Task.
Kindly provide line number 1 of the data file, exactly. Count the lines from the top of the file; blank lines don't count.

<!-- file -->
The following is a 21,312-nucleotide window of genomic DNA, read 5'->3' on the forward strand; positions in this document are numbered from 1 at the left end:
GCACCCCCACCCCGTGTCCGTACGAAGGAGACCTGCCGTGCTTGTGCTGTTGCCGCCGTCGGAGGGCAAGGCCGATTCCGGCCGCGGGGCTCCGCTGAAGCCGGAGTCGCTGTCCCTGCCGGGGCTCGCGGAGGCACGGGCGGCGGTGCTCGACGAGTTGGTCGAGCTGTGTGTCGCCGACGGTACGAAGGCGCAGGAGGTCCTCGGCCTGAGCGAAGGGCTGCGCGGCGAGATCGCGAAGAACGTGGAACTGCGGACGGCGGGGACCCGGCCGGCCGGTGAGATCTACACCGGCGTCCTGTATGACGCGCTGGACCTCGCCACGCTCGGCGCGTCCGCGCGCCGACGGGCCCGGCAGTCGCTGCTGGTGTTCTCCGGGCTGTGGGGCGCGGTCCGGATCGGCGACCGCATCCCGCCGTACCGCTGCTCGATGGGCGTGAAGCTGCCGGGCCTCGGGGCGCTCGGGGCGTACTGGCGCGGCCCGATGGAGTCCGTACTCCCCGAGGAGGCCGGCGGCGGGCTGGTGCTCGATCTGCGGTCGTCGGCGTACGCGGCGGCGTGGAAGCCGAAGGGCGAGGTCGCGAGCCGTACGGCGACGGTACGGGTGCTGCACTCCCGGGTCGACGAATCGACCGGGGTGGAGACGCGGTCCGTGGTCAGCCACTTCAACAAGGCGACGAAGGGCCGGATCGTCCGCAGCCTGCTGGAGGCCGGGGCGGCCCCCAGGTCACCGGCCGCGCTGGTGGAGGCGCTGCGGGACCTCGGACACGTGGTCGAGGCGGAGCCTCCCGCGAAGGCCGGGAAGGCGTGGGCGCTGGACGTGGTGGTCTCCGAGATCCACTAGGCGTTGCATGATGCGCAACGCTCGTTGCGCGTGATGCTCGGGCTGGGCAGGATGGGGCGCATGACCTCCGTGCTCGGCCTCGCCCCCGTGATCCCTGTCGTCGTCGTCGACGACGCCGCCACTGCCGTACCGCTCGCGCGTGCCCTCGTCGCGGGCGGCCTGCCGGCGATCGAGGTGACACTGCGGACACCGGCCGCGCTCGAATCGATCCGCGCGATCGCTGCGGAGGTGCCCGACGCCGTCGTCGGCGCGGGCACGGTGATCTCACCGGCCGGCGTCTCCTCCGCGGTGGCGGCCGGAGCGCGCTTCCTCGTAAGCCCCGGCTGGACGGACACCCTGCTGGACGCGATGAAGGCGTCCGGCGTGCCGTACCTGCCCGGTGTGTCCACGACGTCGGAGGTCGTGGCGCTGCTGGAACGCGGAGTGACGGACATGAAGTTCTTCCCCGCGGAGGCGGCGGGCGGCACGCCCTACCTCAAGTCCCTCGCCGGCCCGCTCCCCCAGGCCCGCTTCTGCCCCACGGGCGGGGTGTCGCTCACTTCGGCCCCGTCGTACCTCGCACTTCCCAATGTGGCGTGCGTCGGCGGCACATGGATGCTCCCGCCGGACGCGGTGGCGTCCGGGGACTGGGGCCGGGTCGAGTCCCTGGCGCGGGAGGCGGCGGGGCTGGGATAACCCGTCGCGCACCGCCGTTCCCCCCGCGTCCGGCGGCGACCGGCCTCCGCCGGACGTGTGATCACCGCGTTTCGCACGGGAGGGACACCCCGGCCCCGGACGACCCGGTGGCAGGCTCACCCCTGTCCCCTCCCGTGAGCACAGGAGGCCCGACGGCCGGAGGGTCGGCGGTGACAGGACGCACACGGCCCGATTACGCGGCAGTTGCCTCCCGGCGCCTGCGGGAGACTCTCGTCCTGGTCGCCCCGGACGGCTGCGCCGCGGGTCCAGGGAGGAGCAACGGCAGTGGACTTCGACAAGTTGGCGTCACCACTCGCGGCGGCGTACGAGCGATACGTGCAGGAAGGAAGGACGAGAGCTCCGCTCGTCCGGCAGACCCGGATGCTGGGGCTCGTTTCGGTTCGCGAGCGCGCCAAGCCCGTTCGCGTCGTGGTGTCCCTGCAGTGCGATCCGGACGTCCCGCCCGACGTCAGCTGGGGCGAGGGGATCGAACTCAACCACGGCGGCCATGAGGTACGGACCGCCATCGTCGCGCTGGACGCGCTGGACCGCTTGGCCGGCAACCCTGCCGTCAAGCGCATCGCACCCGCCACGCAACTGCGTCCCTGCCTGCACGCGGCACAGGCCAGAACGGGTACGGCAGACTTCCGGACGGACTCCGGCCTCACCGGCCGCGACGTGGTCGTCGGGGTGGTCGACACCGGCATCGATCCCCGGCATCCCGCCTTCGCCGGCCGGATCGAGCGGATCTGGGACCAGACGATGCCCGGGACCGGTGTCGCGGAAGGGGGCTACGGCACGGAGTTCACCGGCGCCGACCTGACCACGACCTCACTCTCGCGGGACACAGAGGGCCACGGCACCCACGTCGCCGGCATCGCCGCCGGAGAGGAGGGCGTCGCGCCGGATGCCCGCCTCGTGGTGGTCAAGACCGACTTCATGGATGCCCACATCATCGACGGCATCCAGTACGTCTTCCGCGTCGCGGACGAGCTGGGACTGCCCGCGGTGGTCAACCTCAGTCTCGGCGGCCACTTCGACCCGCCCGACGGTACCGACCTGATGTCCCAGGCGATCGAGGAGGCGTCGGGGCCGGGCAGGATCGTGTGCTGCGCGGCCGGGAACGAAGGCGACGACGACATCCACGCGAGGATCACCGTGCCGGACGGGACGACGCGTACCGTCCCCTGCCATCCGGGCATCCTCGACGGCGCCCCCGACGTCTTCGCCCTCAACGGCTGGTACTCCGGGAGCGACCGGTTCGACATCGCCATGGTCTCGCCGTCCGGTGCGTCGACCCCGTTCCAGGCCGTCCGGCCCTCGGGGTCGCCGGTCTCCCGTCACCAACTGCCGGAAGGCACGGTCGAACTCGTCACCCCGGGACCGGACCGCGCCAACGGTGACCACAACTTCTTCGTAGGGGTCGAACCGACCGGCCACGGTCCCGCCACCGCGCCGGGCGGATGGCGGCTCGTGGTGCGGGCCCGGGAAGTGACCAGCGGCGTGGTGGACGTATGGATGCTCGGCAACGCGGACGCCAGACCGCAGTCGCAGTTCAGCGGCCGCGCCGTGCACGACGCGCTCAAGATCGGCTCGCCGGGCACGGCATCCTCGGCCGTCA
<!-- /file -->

The following is a 21,312-nucleotide window of genomic DNA, read 5'->3' on the forward strand; positions in this document are numbered from 1 at the left end: